Leung, Cynthia; Lo, S. K.

2013-01-01

140

Early Predictors of Dyslexia in Chinese Children: Familial History of Dyslexia, Language Delay, and Cognitive Profiles  

Science.gov (United States)

Background: This work tested the rates at which Chinese children with either language delay or familial history of dyslexia at age 5 manifested dyslexia at age 7, identified which cognitive skills at age 5 best distinguished children with and without dyslexia at age 7, and examined how these early abilities predicted subsequent literacy skills.…

McBride-Chang, Catherine; Lam, Fanny; Lam, Catherine; Chan, Becky; Fong, Cathy Y. C.; Wong, Terry T. Y.; Wong, Simpson W. L.

2011-01-01

141

Are Chinese and German Children Taxonomic, Thematic, or Shape Biased? Influence of Classifiers and Cultural Contexts  

Science.gov (United States)

This paper explores the effect of classifiers on young children's conceptual structures. For this purpose we studied Mandarin Chinese- and German-speaking 3- and 5-year-olds on non-lexical classification, novel-noun label extension, and inductive inference of novel properties. Some effect of the classifier system was found in Chinese children, but this effect was observed only in a non-lexical categorization task. In the label extension and property generalization tasks, children of the two language groups show strikingly similar behavior. The implications of the results for theories of the relation between language and thought as well as cultural influence on thought are discussed. PMID:21833253

Imai, Mutsumi; Saalbach, Henrik; Stern, Elsbeth

2010-01-01

142

Children's Sleep and School Psychology Practice  

Science.gov (United States)

Much contemporary research has demonstrated the multiple ways that sleep is important for child and adolescent development. This article reviews that research with an emphasis on how sleep parameters are related to school adjustment and achievement. Five areas of sleep research are reviewed to discern implications for practice with children using…

Buckhalt, Joseph A.; Wolfson, Amy R.; El-Sheikh, Mona

2009-01-01

143

SUCCES AT SCHOOL IN VISUALLY IMPAIRED CHILDREN  

Directory of Open Access Journals (Sweden)

Full Text Available The research included 200 visually impaired children of primary school during the period from 1992 to 1996. By means of adequate instruments we have tested the relation between the success at school of partially seeing children and hyperkinetic behavior, active and passive vocabulary richness, visuo-motoric coordination and the maturity of handwriting. Besides the already known factors (intellectual level, specific learning disturbances, emotional and neurotic disturbances, cultural deprivation, the success in class depends very much on the intensity of hyperkinetic behavior as well as its features: unstable attention, impulsiveness and hyperactivity. Visual-motor coordination eye-hand and the maturity of handwriting have a strong influence on their success at school.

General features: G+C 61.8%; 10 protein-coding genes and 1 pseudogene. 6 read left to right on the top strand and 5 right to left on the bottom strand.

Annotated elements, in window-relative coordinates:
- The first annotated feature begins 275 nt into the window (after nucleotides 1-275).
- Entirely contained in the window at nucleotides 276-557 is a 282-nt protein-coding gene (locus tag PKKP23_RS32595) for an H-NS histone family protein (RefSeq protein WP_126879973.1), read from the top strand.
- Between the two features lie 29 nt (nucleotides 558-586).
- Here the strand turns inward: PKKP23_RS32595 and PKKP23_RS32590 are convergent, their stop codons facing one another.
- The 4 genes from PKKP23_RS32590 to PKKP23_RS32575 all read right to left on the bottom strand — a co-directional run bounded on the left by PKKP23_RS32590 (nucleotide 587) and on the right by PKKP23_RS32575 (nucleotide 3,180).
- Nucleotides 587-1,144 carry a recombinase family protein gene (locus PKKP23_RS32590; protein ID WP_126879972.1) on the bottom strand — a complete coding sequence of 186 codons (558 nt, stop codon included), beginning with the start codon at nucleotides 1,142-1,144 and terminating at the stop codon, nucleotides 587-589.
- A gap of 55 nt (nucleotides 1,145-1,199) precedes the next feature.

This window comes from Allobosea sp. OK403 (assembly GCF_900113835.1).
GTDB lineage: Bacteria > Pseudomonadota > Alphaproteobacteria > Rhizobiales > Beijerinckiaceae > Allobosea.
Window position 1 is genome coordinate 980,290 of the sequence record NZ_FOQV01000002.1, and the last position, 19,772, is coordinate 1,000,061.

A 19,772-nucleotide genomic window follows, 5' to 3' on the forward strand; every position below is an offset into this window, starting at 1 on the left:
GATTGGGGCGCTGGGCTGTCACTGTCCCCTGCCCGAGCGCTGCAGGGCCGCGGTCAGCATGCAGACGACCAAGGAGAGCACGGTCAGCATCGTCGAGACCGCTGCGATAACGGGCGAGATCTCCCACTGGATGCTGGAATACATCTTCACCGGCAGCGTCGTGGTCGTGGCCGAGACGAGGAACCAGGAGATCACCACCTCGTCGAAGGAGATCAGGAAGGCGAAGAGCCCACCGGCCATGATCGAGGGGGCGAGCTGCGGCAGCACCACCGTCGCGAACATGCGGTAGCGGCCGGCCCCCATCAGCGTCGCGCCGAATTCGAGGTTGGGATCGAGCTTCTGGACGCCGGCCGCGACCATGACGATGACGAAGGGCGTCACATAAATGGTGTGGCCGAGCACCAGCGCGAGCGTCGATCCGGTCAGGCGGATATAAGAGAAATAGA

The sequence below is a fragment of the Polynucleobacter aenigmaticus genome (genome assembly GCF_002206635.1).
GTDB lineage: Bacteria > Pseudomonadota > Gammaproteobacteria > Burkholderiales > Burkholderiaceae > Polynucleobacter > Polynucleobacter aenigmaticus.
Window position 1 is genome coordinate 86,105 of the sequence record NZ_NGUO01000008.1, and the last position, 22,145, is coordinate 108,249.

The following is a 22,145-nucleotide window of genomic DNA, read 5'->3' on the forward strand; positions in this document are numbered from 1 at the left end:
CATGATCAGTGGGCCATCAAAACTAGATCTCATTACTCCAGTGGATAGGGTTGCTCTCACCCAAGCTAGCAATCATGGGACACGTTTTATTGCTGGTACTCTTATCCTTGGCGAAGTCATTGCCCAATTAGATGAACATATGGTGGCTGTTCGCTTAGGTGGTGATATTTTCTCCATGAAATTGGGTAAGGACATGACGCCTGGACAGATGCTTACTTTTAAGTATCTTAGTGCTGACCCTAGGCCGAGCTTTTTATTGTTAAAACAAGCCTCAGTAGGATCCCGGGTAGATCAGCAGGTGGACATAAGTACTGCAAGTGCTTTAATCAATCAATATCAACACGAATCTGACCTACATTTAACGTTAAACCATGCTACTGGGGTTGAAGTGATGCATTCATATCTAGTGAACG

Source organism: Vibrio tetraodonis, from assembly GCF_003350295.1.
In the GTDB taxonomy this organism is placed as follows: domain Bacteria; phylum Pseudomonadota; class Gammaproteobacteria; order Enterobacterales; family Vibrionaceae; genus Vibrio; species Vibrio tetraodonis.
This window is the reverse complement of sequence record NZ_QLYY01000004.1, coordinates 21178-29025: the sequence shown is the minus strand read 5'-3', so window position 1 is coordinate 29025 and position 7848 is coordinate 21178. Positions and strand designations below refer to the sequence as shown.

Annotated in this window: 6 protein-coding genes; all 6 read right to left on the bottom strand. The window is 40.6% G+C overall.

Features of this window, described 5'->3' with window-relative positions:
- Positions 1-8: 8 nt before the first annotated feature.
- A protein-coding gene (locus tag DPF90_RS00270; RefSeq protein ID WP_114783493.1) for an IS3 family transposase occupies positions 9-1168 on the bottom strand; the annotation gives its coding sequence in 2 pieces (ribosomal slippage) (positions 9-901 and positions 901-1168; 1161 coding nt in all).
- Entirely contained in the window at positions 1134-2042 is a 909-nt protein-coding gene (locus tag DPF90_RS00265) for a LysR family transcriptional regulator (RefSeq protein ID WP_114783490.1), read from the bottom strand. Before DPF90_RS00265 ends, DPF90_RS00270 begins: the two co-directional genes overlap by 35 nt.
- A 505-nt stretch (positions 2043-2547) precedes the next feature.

Stanika DIKIC

1998-04-01

144

Whole body measurements in Bavarian school children  

International Nuclear Information System (INIS)

On behalf of the Bavarian State Ministry for State Development and Environmental Affairs measurements were conducted using the whole body counters at the Institute for Radiation Hygiene (of the Federal Office for Radiation Protection), and the Institute for Radiation Biology (of the GSF Research Centre for Environment and Health). Between September 1988 and July 1990 about 1600 school children from all over Bavaria were investigated for incorporated radiocesium. The aim of these measurements was to evaluate the whole body activity due to regionally differing soil contaminations in Bavaria following the accident in the nuclear power plant in Chernobyl and to assess the effective dose from an intake of radionuclides for the pupils by comparing the results of their WBC measurements with those of reference groups of children which underwent WBC examinations at regular intervals at both institutes since the middle of the year 1986. The results of the WBC measurements of those pupils who had not eaten mushrooms in the days before the measurement are in good agreement with the results of comparative measurements in children living in the regions of Munich and Frankfurt-am-Main. Based on these results an effective dose of 0,2 mSv for the Munich region children and of 0,1 mSv for Nothern Bavarian children can be derived. For children living in the highest contaminated region of Bavaria, i.e. the counties adjacent to the Alps, no comparable reference group results are available, but the amount of incorporated radiocesium is only twice that for pupils in the Munich region. The mean value for the specific activity of radiocesium in South Bavarian school children who consumed mushrooms was found to be twice the value of pupils who did not. This is also true for that group of children whose parents had bought allegedly low contaminated foodstuffs. Other effecs of nutrition habits on the specific whole body activity could not be found. (orig.)

145

Memory performance in Brazilian school-age children  

OpenAIRE

The purpose of the present study was to investigate different memory systems among children of different school ages. Ninety children who attend schools within the Rio de Janeiro municipality school system, ages 6 to 10 years, were studied. The study excluded children with learning disabilities. All children underwent a neuropsychological evaluation. A two-way analysis of variance revealed significant gender differences in the free delay episodic memory. Age differences were found for the fre...

Luciana Brooking; Emmy Uehara; Helenice Charchat-Fichman; Landeira-fernandez, J.

2012-01-01

146

Single nucleotide polymorphisms predisposing to asthma in children of Mauritian Indian and Chinese Han ethnicity  

Scientific Electronic Library Online (English)